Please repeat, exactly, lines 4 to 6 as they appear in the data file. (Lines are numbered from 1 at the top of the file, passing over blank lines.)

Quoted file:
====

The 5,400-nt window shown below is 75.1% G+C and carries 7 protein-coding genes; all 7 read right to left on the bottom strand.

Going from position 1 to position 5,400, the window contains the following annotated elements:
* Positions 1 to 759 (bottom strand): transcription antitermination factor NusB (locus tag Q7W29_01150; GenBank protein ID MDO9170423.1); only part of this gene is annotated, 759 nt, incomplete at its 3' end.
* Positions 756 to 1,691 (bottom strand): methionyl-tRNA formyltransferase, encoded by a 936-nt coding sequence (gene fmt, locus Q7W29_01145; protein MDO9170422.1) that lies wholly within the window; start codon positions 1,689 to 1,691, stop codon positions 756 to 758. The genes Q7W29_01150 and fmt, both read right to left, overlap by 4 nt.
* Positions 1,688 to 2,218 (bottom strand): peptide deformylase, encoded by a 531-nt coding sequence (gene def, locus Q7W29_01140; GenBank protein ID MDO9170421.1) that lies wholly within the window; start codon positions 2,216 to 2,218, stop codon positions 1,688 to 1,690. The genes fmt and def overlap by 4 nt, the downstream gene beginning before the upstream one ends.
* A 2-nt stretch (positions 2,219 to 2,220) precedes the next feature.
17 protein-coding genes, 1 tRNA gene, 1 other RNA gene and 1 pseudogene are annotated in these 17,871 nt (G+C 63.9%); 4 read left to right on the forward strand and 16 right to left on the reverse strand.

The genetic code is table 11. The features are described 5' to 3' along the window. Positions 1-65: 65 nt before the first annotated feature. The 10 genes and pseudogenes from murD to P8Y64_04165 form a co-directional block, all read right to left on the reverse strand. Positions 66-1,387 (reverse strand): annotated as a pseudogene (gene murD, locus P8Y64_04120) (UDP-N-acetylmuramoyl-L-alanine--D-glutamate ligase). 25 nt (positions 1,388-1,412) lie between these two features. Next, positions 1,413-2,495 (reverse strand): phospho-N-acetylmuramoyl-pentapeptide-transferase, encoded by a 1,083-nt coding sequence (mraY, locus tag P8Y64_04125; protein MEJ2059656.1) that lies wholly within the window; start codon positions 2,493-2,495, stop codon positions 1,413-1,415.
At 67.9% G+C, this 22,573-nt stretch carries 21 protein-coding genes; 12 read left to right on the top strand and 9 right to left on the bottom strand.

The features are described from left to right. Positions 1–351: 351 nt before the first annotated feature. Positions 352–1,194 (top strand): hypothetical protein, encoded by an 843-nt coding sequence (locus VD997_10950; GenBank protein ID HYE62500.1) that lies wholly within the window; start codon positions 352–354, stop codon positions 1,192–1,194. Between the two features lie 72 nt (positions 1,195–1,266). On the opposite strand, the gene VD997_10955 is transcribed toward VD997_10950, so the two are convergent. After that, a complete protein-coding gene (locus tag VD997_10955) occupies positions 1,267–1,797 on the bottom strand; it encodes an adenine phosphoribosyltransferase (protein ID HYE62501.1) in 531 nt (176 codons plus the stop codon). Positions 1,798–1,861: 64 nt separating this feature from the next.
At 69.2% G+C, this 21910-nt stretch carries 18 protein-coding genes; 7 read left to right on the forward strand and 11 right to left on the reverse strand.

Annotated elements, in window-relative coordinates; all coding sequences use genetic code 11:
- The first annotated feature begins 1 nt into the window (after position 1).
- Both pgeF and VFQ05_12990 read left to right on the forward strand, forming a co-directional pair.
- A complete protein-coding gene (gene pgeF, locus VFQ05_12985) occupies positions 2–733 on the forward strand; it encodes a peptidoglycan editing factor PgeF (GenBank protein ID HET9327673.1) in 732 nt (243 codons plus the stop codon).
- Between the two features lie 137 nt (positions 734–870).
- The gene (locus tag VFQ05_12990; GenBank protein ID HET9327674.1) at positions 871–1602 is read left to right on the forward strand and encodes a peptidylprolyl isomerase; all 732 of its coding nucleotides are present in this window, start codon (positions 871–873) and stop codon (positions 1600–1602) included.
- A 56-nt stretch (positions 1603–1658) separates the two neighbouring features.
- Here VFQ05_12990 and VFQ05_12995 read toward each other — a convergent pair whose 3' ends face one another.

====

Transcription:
* Positions 756 to 1,691 (bottom strand): methionyl-tRNA formyltransferase, encoded by a 936-nt coding sequence (gene fmt, locus Q7W29_01145; protein MDO9170422.1) that lies wholly within the window; start codon positions 1,689 to 1,691, stop codon positions 756 to 758. The genes Q7W29_01150 and fmt, both read right to left, overlap by 4 nt.
* Positions 1,688 to 2,218 (bottom strand): peptide deformylase, encoded by a 531-nt coding sequence (gene def, locus Q7W29_01140; GenBank protein ID MDO9170421.1) that lies wholly within the window; start codon positions 2,216 to 2,218, stop codon positions 1,688 to 1,690. The genes fmt and def overlap by 4 nt, the downstream gene beginning before the upstream one ends.
* A 2-nt stretch (positions 2,219 to 2,220) precedes the next feature.